The lion at Dartmoor Zoo near Plymouth which is being used for a tug of war attraction 

A zoo keeper is followed by a tiger at Dartmoor Zoo. Tigers are also taking part in the new attraction which has sparked controversy

Benjamin Mee (pictured above) the owner of Dartmoor Zoo which is offering guests a tug-of-war experience against a tiger or lion

This is while Jo Hollis said: ‘Dartmoor zoo should be ashamed of themselves. Please explain how this is conservation allowing people near WILD ANIMALS. It’s not! It’s a money grabbing scheme at the animals expense.’

In a statement Mr Moore also added that the rope-pulling exercise creates a brief period of heightened exercise for the cats involved.

‘This simulates the natural hunting and feeding behaviour of both species, where any feeds would be proceeded by the exertions involved in hunting down, restraining and killing a prey animal. For the lions it additionally reflects the competition between members of the pride for their share of the kill.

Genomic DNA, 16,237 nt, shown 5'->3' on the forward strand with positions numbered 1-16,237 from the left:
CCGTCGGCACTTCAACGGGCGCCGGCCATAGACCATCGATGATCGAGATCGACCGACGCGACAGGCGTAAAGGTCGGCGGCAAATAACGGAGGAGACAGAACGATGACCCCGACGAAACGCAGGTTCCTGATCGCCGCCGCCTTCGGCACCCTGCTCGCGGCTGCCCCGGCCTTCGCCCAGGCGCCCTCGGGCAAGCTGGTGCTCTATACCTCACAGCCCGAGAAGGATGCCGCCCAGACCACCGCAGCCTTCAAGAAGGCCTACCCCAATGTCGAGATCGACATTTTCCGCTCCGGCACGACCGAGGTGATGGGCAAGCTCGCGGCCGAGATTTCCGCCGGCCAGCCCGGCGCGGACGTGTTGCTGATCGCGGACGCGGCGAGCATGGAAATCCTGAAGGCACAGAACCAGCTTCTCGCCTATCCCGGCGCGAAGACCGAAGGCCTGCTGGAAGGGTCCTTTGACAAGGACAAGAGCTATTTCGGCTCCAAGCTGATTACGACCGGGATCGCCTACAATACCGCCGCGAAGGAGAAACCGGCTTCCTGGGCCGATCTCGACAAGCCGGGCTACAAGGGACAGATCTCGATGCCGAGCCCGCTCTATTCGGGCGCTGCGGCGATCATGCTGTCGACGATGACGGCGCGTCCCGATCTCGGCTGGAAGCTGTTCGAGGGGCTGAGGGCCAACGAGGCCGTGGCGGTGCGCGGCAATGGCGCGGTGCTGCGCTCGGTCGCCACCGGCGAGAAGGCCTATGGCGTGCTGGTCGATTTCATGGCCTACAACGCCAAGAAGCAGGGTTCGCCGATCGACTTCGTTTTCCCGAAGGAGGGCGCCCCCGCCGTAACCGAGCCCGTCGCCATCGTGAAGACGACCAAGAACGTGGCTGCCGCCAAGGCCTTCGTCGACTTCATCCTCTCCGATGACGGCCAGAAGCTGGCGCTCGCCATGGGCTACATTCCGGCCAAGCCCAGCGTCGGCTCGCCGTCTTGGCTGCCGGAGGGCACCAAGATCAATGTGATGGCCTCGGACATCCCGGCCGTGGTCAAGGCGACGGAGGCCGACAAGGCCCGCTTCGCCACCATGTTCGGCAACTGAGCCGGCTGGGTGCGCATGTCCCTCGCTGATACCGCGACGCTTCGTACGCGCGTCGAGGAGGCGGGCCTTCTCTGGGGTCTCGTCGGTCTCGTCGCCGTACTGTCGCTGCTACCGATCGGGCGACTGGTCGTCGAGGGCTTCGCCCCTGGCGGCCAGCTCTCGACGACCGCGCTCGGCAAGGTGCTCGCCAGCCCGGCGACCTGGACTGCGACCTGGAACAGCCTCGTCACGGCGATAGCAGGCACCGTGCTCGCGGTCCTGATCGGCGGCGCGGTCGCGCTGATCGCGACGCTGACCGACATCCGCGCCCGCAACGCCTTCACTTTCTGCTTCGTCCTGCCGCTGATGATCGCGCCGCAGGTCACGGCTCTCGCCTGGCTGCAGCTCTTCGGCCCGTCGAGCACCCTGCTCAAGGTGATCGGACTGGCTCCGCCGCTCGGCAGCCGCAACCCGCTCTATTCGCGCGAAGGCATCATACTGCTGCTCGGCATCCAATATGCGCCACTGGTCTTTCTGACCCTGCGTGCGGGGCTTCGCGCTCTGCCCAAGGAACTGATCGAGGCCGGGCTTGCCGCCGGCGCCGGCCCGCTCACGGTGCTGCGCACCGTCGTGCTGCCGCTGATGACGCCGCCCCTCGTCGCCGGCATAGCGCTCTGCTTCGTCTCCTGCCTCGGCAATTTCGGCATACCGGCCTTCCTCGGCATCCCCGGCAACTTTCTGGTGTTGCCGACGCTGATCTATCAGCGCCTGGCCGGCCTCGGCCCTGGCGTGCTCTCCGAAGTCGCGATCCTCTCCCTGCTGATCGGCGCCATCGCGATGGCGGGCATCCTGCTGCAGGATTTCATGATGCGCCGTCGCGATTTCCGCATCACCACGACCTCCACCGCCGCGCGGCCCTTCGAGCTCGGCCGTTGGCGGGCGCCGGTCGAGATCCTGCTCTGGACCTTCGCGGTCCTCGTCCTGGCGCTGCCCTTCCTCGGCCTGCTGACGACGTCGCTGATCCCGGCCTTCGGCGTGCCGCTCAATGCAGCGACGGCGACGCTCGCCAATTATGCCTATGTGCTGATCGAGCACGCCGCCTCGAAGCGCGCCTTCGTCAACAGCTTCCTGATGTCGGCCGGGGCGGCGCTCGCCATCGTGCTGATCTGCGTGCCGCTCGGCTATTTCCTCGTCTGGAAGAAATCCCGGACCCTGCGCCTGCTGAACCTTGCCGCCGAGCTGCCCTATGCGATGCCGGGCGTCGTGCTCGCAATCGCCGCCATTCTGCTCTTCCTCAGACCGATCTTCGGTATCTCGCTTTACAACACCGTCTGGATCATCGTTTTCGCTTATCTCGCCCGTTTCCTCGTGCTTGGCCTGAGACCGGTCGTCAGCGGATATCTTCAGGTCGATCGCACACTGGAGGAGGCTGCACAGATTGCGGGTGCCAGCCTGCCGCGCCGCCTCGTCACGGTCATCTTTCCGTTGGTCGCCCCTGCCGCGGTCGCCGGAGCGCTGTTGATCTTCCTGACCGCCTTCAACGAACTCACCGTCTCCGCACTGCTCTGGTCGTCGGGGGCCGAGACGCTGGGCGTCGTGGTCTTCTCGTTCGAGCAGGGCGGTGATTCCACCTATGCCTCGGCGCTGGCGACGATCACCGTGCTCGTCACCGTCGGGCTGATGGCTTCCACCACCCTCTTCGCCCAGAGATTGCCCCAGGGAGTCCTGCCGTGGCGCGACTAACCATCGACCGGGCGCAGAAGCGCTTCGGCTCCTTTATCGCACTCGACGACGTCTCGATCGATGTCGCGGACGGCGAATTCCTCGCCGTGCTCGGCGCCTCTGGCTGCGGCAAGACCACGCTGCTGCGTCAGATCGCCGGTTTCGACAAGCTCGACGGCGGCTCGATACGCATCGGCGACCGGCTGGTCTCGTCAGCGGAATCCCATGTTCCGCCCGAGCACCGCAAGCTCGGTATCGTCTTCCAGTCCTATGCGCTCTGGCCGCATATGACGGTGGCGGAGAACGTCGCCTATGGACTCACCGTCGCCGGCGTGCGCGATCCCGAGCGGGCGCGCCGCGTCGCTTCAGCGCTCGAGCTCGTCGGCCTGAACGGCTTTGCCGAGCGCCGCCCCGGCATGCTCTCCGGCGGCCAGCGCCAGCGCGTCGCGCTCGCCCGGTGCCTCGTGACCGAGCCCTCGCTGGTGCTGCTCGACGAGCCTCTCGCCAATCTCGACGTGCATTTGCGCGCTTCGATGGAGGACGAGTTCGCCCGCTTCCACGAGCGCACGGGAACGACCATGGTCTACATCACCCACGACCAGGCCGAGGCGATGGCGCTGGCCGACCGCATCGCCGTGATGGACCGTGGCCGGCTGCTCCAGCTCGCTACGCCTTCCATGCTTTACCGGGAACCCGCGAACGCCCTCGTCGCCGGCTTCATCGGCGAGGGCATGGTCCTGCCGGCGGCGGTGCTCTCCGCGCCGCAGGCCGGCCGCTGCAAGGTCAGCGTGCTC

‘The welfare of the animals is constantly assessed by the keepers monitoring the experience. They keep a close eye on physical effects of the exercise to ensure that animals are not over-exerting themselves or otherwise at risk of physical damage. The activity had to be approved by the Ethics Committee at the Zoo. 

The game is said to help the animals and is also used to help build their muscle mass

A tiger can be seen being baited by a piece of meat before the start of the game 

‘In addition, the activity is fully risk assessed, with the human participants receiving a Health and Safety briefing prior to the event. The keeper assigned to supervise the human part of the experience will also be working to ensure that the rope-pull itself is undertaken in a safe manner for the humans and animals involved.’ 

Since the launch of the experience a petition has been set up to get the event banned.

The petition says: ‘Dartmoor Zoo are selling tickets for £15 each to have a tug-of-war with a captive lion or a tiger.